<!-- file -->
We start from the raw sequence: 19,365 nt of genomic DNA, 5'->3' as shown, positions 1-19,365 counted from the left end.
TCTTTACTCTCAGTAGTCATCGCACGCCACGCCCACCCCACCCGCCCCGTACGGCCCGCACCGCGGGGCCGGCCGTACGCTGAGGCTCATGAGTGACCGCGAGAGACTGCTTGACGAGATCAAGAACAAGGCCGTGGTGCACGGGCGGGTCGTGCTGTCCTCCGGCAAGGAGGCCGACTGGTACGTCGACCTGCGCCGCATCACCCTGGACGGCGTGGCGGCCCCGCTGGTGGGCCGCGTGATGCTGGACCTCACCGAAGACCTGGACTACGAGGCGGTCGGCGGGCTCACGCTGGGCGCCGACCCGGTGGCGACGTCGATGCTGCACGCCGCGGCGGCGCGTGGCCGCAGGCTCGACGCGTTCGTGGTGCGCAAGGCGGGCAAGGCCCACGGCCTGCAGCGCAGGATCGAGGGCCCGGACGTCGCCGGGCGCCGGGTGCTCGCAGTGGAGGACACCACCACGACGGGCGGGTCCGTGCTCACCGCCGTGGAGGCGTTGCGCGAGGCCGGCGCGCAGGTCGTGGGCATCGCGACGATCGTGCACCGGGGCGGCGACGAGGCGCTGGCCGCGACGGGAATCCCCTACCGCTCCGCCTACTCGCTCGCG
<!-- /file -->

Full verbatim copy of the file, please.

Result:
We start from the raw sequence: 19,365 nt of genomic DNA, 5'->3' as shown, positions 1-19,365 counted from the left end.
TCTTTACTCTCAGTAGTCATCGCACGCCACGCCCACCCCACCCGCCCCGTACGGCCCGCACCGCGGGGCCGGCCGTACGCTGAGGCTCATGAGTGACCGCGAGAGACTGCTTGACGAGATCAAGAACAAGGCCGTGGTGCACGGGCGGGTCGTGCTGTCCTCCGGCAAGGAGGCCGACTGGTACGTCGACCTGCGCCGCATCACCCTGGACGGCGTGGCGGCCCCGCTGGTGGGCCGCGTGATGCTGGACCTCACCGAAGACCTGGACTACGAGGCGGTCGGCGGGCTCACGCTGGGCGCCGACCCGGTGGCGACGTCGATGCTGCACGCCGCGGCGGCGCGTGGCCGCAGGCTCGACGCGTTCGTGGTGCGCAAGGCGGGCAAGGCCCACGGCCTGCAGCGCAGGATCGAGGGCCCGGACGTCGCCGGGCGCCGGGTGCTCGCAGTGGAGGACACCACCACGACGGGCGGGTCCGTGCTCACCGCCGTGGAGGCGTTGCGCGAGGCCGGCGCGCAGGTCGTGGGCATCGCGACGATCGTGCACCGGGGCGGCGACGAGGCGCTGGCCGCGACGGGAATCCCCTACCGCTCCGCCTACTCGCTCGCG